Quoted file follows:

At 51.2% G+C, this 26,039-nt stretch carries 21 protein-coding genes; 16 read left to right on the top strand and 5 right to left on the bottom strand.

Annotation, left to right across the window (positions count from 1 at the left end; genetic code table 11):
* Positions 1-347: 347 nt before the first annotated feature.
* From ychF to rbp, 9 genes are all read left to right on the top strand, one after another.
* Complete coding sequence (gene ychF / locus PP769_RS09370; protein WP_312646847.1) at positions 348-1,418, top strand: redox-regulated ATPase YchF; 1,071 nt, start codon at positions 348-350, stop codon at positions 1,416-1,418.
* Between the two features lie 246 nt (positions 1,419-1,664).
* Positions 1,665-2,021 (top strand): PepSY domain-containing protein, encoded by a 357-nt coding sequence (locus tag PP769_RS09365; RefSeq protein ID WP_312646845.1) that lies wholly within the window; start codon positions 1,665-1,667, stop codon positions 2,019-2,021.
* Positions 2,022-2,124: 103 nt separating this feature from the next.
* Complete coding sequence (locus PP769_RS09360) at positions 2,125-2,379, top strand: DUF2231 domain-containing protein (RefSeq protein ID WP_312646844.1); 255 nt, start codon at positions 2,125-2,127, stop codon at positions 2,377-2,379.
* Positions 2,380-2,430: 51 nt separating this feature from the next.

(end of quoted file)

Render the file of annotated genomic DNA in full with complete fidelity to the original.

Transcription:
At 51.2% G+C, this 26,039-nt stretch carries 21 protein-coding genes; 16 read left to right on the top strand and 5 right to left on the bottom strand.

Annotation, left to right across the window (positions count from 1 at the left end; genetic code table 11):
* Positions 1-347: 347 nt before the first annotated feature.
* From ychF to rbp, 9 genes are all read left to right on the top strand, one after another.
* Complete coding sequence (gene ychF / locus PP769_RS09370; protein WP_312646847.1) at positions 348-1,418, top strand: redox-regulated ATPase YchF; 1,071 nt, start codon at positions 348-350, stop codon at positions 1,416-1,418.
* Between the two features lie 246 nt (positions 1,419-1,664).
* Positions 1,665-2,021 (top strand): PepSY domain-containing protein, encoded by a 357-nt coding sequence (locus tag PP769_RS09365; RefSeq protein ID WP_312646845.1) that lies wholly within the window; start codon positions 1,665-1,667, stop codon positions 2,019-2,021.
* Positions 2,022-2,124: 103 nt separating this feature from the next.
* Complete coding sequence (locus PP769_RS09360) at positions 2,125-2,379, top strand: DUF2231 domain-containing protein (RefSeq protein ID WP_312646844.1); 255 nt, start codon at positions 2,125-2,127, stop codon at positions 2,377-2,379.
* Positions 2,380-2,430: 51 nt separating this feature from the next.